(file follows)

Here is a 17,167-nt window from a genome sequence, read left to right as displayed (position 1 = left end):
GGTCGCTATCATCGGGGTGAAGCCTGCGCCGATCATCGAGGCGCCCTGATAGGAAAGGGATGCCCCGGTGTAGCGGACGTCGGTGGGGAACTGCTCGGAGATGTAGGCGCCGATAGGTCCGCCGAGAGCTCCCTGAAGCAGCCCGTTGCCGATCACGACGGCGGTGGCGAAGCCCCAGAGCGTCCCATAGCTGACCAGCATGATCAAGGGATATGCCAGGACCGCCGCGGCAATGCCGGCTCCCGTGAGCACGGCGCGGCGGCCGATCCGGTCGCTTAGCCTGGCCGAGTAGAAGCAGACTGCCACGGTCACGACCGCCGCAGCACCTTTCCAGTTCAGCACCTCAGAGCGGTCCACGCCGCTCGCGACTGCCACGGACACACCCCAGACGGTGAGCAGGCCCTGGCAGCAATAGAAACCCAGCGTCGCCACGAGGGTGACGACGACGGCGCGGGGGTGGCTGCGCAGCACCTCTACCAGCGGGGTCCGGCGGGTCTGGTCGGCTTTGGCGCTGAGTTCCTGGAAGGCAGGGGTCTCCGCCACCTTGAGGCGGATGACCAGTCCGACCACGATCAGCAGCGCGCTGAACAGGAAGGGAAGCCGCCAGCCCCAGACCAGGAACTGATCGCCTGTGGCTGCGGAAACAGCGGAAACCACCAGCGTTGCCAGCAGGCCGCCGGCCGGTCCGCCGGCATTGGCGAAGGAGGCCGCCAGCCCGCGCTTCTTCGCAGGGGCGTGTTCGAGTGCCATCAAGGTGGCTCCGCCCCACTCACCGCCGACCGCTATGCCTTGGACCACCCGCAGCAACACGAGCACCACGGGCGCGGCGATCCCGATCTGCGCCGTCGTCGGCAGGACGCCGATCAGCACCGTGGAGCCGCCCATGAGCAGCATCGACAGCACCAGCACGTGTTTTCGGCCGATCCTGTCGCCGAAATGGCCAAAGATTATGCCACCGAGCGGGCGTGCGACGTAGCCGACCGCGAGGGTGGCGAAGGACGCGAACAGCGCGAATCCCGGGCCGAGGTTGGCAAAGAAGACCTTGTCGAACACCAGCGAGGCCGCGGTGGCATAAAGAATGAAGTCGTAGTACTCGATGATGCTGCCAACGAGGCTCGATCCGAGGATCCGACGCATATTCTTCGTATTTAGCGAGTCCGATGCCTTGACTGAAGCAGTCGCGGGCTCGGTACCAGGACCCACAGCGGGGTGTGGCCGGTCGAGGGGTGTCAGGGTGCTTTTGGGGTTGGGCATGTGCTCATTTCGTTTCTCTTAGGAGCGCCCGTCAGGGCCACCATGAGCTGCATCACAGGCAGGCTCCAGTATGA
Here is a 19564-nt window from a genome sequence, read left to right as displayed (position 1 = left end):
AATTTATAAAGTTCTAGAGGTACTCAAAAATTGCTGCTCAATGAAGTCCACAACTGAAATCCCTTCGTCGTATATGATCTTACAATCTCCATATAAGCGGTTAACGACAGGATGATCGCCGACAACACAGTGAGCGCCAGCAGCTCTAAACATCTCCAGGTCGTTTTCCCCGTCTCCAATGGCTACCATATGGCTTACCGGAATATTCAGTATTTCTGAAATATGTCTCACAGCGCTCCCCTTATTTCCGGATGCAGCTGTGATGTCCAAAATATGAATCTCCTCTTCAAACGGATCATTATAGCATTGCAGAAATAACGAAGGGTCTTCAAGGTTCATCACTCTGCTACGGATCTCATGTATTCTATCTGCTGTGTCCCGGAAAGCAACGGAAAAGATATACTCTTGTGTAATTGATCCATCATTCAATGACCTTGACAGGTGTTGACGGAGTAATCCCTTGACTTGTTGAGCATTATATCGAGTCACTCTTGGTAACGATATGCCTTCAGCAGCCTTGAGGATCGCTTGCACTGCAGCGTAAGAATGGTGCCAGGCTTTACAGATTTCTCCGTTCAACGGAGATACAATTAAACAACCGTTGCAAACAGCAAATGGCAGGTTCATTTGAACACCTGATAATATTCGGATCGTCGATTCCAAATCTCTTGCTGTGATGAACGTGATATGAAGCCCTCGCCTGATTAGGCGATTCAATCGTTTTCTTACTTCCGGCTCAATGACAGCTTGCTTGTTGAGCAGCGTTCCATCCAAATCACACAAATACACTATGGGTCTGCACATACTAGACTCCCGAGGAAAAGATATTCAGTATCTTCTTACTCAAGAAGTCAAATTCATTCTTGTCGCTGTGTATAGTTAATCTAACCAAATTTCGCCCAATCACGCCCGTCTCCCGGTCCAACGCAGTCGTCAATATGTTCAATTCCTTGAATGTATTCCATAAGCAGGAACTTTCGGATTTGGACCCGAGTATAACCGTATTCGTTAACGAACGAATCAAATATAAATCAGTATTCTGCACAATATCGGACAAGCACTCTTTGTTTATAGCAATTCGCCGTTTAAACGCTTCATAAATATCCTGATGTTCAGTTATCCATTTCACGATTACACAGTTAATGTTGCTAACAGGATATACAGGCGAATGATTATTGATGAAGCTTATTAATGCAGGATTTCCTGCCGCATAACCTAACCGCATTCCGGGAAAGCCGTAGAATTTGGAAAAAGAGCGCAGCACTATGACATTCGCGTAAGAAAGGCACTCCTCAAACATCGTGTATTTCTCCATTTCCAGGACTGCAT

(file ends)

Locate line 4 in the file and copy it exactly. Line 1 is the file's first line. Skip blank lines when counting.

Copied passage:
AATTTATAAAGTTCTAGAGGTACTCAAAAATTGCTGCTCAATGAAGTCCACAACTGAAATCCCTTCGTCGTATATGATCTTACAATCTCCATATAAGCGGTTAACGACAGGATGATCGCCGACAACACAGTGAGCGCCAGCAGCTCTAAACATCTCCAGGTCGTTTTCCCCGTCTCCAATGGCTACCATATGGCTTACCGGAATATTCAGTATTTCTGAAATATGTCTCACAGCGCTCCCCTTATTTCCGGATGCAGCTGTGATGTCCAAAATATGAATCTCCTCTTCAAACGGATCATTATAGCATTGCAGAAATAACGAAGGGTCTTCAAGGTTCATCACTCTGCTACGGATCTCATGTATTCTATCTGCTGTGTCCCGGAAAGCAACGGAAAAGATATACTCTTGTGTAATTGATCCATCATTCAATGACCTTGACAGGTGTTGACGGAGTAATCCCTTGACTTGTTGAGCATTATATCGAGTCACTCTTGGTAACGATATGCCTTCAGCAGCCTTGAGGATCGCTTGCACTGCAGCGTAAGAATGGTGCCAGGCTTTACAGATTTCTCCGTTCAACGGAGATACAATTAAACAACCGTTGCAAACAGCAAATGGCAGGTTCATTTGAACACCTGATAATATTCGGATCGTCGATTCCAAATCTCTTGCTGTGATGAACGTGATATGAAGCCCTCGCCTGATTAGGCGATTCAATCGTTTTCTTACTTCCGGCTCAATGACAGCTTGCTTGTTGAGCAGCGTTCCATCCAAATCACACAAATACACTATGGGTCTGCACATACTAGACTCCCGAGGAAAAGATATTCAGTATCTTCTTACTCAAGAAGTCAAATTCATTCTTGTCGCTGTGTATAGTTAATCTAACCAAATTTCGCCCAATCACGCCCGTCTCCCGGTCCAACGCAGTCGTCAATATGTTCAATTCCTTGAATGTATTCCATAAGCAGGAACTTTCGGATTTGGACCCGAGTATAACCGTATTCGTTAACGAACGAATCAAATATAAATCAGTATTCTGCACAATATCGGACAAGCACTCTTTGTTTATAGCAATTCGCCGTTTAAACGCTTCATAAATATCCTGATGTTCAGTTATCCATTTCACGATTACACAGTTAATGTTGCTAACAGGATATACAGGCGAATGATTATTGATGAAGCTTATTAATGCAGGATTTCCTGCCGCATAACCTAACCGCATTCCGGGAAAGCCGTAGAATTTGGAAAAAGAGCGCAGCACTATGACATTCGCGTAAGAAAGGCACTCCTCAAACATCGTGTATTTCTCCATTTCCAGGACTGCAT